In the Philippines, as well as many other countries that evolved from an animistic culture, Spirit takes the role of expression for the unknown. This is evident in the perception of certain phenomena, such as the interpretation of natural occurrences leading to certain events; illness attributed to an ancestral, elemental, or some mischievous spirit; and even signs coming from animals or revealing spirits dictating future events. For example, while I was driving home from work, a feather that I hung on my rearview mirror somehow detached and fell on me. I knew that it was an omen. When I arrived, I was given word that my grandmother, Apo Allang, just passed away. Another example was while with a patient, I suddenly slipped into an altered state and received a vivid vision of a blue and orange salaksak or “kingfisher” fluttering on the ground, a bird that forewarns people of illness or death of a close one (see plate 28). A week afterward, one of my uncles passed away.

At times certain phenomena that take place must be paid attention to. Kuniong was a close friend since my preteen years. One day he called, sharing his plans to vacation with his family in Hawai‘i and that he was looking forward to seeing me there in a couple of weeks, not realizing that I had just relocated back to California. A couple of weeks finally had passed when during one quiet evening, the lights in the house began to flicker, and the music on my computer was skipping, stopping intermittently, and playing different music at will. In fact, the entire computer system went haywire and continued even after rebooting the system. Sensing a spiritual presence, I called out for the disorder to stop, but soon was overcome by the need to pay attention. Turning off the music and lighting a candle, I played my bamboo flute and announced that if there was a message of goodwill to be relayed, the spirit was most welcome. I then closed my eyes and slipped into a period of silence.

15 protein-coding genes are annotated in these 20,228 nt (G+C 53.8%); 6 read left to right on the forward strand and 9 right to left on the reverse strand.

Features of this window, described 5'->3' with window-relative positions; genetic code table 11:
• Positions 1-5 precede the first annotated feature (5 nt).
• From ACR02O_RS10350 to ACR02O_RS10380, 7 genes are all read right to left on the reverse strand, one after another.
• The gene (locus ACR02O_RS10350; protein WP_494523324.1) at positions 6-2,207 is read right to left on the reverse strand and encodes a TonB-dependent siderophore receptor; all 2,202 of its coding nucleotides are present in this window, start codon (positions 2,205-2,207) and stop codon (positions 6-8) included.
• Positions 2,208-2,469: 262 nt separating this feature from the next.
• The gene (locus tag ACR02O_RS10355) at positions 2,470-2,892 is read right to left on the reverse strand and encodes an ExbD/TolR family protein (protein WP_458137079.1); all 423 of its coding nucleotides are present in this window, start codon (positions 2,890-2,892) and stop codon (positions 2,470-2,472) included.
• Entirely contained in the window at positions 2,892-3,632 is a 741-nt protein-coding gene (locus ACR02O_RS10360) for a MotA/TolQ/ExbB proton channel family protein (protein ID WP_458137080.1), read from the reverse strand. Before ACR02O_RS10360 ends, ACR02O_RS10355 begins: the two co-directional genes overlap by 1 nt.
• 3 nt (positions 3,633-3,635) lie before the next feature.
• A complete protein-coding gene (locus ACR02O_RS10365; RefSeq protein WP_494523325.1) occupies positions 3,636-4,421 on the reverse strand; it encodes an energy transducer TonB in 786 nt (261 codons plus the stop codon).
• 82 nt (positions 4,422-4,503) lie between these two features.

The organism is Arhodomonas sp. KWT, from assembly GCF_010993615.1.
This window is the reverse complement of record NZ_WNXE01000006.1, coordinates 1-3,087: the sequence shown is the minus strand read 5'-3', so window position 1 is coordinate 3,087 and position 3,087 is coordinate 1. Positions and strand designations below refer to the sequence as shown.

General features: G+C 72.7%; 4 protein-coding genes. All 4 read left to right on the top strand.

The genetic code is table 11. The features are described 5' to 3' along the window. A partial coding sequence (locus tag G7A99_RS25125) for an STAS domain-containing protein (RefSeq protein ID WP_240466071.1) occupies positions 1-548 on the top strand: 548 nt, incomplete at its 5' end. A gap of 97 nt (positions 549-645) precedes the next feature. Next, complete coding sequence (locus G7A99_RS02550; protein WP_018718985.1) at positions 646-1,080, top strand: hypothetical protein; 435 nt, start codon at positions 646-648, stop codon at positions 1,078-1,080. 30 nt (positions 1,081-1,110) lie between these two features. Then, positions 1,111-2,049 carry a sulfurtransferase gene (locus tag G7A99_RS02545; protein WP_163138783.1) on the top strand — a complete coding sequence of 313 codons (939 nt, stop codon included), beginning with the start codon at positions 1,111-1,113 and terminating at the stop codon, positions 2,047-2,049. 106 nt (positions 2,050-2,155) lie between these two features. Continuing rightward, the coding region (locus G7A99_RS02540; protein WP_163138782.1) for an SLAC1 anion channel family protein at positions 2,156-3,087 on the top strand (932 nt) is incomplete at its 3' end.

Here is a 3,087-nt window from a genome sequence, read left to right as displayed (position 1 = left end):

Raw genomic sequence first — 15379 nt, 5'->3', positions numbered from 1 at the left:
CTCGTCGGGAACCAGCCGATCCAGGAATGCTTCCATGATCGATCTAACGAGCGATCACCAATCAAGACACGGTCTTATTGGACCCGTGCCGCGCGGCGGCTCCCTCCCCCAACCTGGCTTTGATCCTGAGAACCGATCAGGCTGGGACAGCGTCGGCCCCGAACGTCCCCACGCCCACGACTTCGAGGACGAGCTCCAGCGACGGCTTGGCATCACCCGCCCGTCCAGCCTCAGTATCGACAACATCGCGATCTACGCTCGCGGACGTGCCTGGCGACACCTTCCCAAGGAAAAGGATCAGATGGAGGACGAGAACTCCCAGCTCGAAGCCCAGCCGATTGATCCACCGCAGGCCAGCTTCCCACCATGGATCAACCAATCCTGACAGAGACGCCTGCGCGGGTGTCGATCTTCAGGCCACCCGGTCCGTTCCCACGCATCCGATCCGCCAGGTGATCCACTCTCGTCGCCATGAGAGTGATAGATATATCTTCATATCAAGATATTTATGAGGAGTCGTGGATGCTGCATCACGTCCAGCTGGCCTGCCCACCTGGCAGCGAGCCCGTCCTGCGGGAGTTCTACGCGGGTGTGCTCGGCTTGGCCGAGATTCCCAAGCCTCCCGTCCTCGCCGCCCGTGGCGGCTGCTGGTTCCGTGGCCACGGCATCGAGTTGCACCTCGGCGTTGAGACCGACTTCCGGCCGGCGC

The following day, I received word that my dear friend, Kuniong, unexpectedly drowned while on vacation. I was in total shock. But when I recalled the electronic disturbance the previous evening, I broke down and cried, realizing that it was he who paid a visit. Upon sharing the news with my brother Vidal, he too expressed having experienced some odd malfunctioning of his computer about the same time.

[Intro 10 Itneg]
Illustration of a deceased Itneg (Tinggian) during his wake with his soul leaving the physical body. Illustration by Roberto Feleo, from The Soul Book by Francisco R. Demetrio. Printed with permission.

I am reminded of another event in the Philippines when the coffin lid was being closed, I felt the spiritual presence of the loved one who passed away. All the hairs on my body stood on end, accompanied by a comforting sensation. When I shared this experience with one of the church members, she paused for a while and replied, “The devil will reveal itself in many different ways.” I was in total disbelief with her response, but soon realized that it was my fault for opening up to just anyone.

Although certain Christian doctrines teach that such events are the work of the devil, from an indigenous perspective, this is not the case. It is a reality that merely points to a transition from the physical plane to an etheric one and that visitations from departed souls are not unheard of, especially when ties are close or people are receptive. If seen from this context, it provides a hint of how our ancestors were truly in tune with the spirit world.